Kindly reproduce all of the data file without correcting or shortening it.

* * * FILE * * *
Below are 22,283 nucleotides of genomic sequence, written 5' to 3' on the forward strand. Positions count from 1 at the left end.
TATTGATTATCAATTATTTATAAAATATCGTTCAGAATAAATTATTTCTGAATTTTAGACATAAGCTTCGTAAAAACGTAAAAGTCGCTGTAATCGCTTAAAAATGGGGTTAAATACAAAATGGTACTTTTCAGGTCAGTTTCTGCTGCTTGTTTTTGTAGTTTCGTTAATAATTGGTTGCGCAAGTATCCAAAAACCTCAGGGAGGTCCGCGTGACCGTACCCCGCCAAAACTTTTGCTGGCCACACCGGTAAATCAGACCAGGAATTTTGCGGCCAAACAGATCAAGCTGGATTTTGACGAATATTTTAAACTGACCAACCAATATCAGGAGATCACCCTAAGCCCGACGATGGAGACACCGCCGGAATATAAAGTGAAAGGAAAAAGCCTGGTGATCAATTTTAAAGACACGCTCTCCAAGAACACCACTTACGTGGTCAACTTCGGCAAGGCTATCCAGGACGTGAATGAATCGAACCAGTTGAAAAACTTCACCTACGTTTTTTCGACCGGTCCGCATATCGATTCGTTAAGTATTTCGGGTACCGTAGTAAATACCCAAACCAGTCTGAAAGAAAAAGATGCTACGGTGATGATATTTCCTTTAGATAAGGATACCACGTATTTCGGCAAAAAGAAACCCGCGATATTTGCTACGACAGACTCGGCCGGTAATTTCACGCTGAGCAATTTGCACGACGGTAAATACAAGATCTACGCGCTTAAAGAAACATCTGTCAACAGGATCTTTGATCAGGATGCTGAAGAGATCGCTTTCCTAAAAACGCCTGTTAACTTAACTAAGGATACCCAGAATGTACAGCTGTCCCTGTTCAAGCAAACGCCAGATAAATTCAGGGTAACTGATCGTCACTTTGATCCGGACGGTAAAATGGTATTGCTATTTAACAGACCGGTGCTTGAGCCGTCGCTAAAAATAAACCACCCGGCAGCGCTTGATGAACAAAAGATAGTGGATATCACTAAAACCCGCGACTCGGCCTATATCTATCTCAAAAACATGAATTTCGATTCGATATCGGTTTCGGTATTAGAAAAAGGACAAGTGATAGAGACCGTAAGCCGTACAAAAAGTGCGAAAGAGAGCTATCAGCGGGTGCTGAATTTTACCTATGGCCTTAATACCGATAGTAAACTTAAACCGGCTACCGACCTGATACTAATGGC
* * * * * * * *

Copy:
Below are 22,283 nucleotides of genomic sequence, written 5' to 3' on the forward strand. Positions count from 1 at the left end.
TATTGATTATCAATTATTTATAAAATATCGTTCAGAATAAATTATTTCTGAATTTTAGACATAAGCTTCGTAAAAACGTAAAAGTCGCTGTAATCGCTTAAAAATGGGGTTAAATACAAAATGGTACTTTTCAGGTCAGTTTCTGCTGCTTGTTTTTGTAGTTTCGTTAATAATTGGTTGCGCAAGTATCCAAAAACCTCAGGGAGGTCCGCGTGACCGTACCCCGCCAAAACTTTTGCTGGCCACACCGGTAAATCAGACCAGGAATTTTGCGGCCAAACAGATCAAGCTGGATTTTGACGAATATTTTAAACTGACCAACCAATATCAGGAGATCACCCTAAGCCCGACGATGGAGACACCGCCGGAATATAAAGTGAAAGGAAAAAGCCTGGTGATCAATTTTAAAGACACGCTCTCCAAGAACACCACTTACGTGGTCAACTTCGGCAAGGCTATCCAGGACGTGAATGAATCGAACCAGTTGAAAAACTTCACCTACGTTTTTTCGACCGGTCCGCATATCGATTCGTTAAGTATTTCGGGTACCGTAGTAAATACCCAAACCAGTCTGAAAGAAAAAGATGCTACGGTGATGATATTTCCTTTAGATAAGGATACCACGTATTTCGGCAAAAAGAAACCCGCGATATTTGCTACGACAGACTCGGCCGGTAATTTCACGCTGAGCAATTTGCACGACGGTAAATACAAGATCTACGCGCTTAAAGAAACATCTGTCAACAGGATCTTTGATCAGGATGCTGAAGAGATCGCTTTCCTAAAAACGCCTGTTAACTTAACTAAGGATACCCAGAATGTACAGCTGTCCCTGTTCAAGCAAACGCCAGATAAATTCAGGGTAACTGATCGTCACTTTGATCCGGACGGTAAAATGGTATTGCTATTTAACAGACCGGTGCTTGAGCCGTCGCTAAAAATAAACCACCCGGCAGCGCTTGATGAACAAAAGATAGTGGATATCACTAAAACCCGCGACTCGGCCTATATCTATCTCAAAAACATGAATTTCGATTCGATATCGGTTTCGGTATTAGAAAAAGGACAAGTGATAGAGACCGTAAGCCGTACAAAAAGTGCGAAAGAGAGCTATCAGCGGGTGCTGAATTTTACCTATGGCCTTAATACCGATAGTAAACTTAAACCGGCTACCGACCTGATACTAATGGC